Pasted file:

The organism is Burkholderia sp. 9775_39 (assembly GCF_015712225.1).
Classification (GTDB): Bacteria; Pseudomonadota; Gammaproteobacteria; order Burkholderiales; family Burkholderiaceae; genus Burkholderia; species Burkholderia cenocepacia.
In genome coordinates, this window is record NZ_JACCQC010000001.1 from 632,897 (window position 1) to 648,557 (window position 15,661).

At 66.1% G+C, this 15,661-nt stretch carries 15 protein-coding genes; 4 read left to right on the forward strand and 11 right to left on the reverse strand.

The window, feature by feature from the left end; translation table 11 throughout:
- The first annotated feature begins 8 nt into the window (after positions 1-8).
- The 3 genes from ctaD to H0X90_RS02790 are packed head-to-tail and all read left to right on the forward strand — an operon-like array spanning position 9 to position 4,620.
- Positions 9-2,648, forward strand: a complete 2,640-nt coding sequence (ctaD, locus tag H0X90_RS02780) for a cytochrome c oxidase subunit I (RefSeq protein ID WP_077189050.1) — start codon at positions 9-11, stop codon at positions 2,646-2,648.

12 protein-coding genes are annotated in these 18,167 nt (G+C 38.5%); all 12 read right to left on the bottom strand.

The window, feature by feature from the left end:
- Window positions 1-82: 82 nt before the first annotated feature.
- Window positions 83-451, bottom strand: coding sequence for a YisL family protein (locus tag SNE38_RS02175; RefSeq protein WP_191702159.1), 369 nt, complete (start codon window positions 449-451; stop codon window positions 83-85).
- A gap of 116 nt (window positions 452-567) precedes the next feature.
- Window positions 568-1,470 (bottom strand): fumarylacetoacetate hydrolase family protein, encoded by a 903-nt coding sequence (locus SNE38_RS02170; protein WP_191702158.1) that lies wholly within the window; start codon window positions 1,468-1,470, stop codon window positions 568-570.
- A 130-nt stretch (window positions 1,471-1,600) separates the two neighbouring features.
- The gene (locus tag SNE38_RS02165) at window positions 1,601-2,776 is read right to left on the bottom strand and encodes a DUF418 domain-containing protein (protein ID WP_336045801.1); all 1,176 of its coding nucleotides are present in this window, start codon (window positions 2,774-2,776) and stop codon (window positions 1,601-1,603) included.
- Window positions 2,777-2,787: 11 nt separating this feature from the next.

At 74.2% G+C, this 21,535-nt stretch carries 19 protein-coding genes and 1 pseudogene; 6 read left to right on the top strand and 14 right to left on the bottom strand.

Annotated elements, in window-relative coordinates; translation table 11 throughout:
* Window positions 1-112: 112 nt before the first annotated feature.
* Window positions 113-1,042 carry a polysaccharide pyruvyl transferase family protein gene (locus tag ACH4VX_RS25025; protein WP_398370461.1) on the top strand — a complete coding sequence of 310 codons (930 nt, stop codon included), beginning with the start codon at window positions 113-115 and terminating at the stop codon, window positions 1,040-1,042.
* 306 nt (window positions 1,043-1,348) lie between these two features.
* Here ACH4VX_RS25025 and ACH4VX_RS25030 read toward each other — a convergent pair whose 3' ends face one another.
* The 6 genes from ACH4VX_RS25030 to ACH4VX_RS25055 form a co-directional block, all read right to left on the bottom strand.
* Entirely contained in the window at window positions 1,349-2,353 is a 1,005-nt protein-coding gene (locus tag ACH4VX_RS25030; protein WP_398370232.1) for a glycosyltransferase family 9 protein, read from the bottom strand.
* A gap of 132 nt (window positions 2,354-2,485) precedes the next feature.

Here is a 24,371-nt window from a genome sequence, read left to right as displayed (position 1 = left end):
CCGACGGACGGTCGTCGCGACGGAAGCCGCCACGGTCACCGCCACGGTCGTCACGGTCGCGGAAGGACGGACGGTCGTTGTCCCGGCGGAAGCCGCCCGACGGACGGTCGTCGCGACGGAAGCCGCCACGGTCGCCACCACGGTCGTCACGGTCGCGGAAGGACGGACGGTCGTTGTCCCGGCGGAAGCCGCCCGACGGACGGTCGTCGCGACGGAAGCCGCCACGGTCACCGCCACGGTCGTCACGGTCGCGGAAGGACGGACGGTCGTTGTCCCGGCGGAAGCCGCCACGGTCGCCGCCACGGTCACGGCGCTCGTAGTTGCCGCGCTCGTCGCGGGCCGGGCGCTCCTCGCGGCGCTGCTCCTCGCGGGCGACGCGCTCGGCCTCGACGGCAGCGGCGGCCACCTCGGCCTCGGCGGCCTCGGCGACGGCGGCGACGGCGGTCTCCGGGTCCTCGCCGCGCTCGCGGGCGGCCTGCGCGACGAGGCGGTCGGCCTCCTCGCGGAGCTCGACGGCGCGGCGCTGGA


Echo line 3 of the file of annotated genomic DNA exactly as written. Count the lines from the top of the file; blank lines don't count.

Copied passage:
In genome coordinates, this window is record NZ_JACCQC010000001.1 from 632,897 (window position 1) to 648,557 (window position 15,661).